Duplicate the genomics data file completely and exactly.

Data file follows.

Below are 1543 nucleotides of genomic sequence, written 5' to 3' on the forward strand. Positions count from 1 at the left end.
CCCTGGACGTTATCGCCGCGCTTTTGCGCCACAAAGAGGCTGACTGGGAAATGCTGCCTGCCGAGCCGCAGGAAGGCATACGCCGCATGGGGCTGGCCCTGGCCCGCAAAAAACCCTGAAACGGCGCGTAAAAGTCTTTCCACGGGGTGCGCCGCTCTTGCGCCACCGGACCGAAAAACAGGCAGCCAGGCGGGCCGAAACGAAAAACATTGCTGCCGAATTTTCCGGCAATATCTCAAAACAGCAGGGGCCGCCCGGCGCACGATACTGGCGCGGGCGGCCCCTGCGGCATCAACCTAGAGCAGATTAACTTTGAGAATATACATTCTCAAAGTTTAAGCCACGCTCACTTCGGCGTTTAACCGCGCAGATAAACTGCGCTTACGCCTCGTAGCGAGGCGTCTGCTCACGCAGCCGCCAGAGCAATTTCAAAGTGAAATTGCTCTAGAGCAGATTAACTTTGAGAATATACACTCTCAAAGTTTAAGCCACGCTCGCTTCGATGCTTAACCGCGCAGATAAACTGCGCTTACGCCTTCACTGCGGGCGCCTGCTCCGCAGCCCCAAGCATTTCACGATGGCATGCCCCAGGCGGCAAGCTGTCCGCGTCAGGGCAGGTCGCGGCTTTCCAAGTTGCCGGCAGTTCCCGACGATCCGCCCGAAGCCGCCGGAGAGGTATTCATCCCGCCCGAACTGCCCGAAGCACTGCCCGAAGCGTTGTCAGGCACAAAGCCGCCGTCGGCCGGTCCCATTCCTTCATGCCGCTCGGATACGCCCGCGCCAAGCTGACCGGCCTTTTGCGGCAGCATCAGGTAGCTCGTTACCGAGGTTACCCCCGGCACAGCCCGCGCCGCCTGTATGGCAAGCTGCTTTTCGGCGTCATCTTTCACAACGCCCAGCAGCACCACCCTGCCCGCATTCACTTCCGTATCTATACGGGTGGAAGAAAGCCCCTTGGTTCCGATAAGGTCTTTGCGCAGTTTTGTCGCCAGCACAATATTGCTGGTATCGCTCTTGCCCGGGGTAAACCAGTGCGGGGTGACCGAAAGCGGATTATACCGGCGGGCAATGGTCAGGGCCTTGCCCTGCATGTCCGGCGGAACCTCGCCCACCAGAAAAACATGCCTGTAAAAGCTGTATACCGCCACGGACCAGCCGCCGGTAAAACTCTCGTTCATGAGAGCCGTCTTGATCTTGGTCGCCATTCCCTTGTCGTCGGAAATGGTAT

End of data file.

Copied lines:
Below are 1543 nucleotides of genomic sequence, written 5' to 3' on the forward strand. Positions count from 1 at the left end.
CCCTGGACGTTATCGCCGCGCTTTTGCGCCACAAAGAGGCTGACTGGGAAATGCTGCCTGCCGAGCCGCAGGAAGGCATACGCCGCATGGGGCTGGCCCTGGCCCGCAAAAAACCCTGAAACGGCGCGTAAAAGTCTTTCCACGGGGTGCGCCGCTCTTGCGCCACCGGACCGAAAAACAGGCAGCCAGGCGGGCCGAAACGAAAAACATTGCTGCCGAATTTTCCGGCAATATCTCAAAACAGCAGGGGCCGCCCGGCGCACGATACTGGCGCGGGCGGCCCCTGCGGCATCAACCTAGAGCAGATTAACTTTGAGAATATACATTCTCAAAGTTTAAGCCACGCTCACTTCGGCGTTTAACCGCGCAGATAAACTGCGCTTACGCCTCGTAGCGAGGCGTCTGCTCACGCAGCCGCCAGAGCAATTTCAAAGTGAAATTGCTCTAGAGCAGATTAACTTTGAGAATATACACTCTCAAAGTTTAAGCCACGCTCGCTTCGATGCTTAACCGCGCAGATAAACTGCGCTTACGCCTTCACTGCGGGCGCCTGCTCCGCAGCCCCAAGCATTTCACGATGGCATGCCCCAGGCGGCAAGCTGTCCGCGTCAGGGCAGGTCGCGGCTTTCCAAGTTGCCGGCAGTTCCCGACGATCCGCCCGAAGCCGCCGGAGAGGTATTCATCCCGCCCGAACTGCCCGAAGCACTGCCCGAAGCGTTGTCAGGCACAAAGCCGCCGTCGGCCGGTCCCATTCCTTCATGCCGCTCGGATACGCCCGCGCCAAGCTGACCGGCCTTTTGCGGCAGCATCAGGTAGCTCGTTACCGAGGTTACCCCCGGCACAGCCCGCGCCGCCTGTATGGCAAGCTGCTTTTCGGCGTCATCTTTCACAACGCCCAGCAGCACCACCCTGCCCGCATTCACTTCCGTATCTATACGGGTGGAAGAAAGCCCCTTGGTTCCGATAAGGTCTTTGCGCAGTTTTGTCGCCAGCACAATATTGCTGGTATCGCTCTTGCCCGGGGTAAACCAGTGCGGGGTGACCGAAAGCGGATTATACCGGCGGGCAATGGTCAGGGCCTTGCCCTGCATGTCCGGCGGAACCTCGCCCACCAGAAAAACATGCCTGTAAAAGCTGTATACCGCCACGGACCAGCCGCCGGTAAAACTCTCGTTCATGAGAGCCGTCTTGATCTTGGTCGCCATTCCCTTGTCGTCGGAAATGGTAT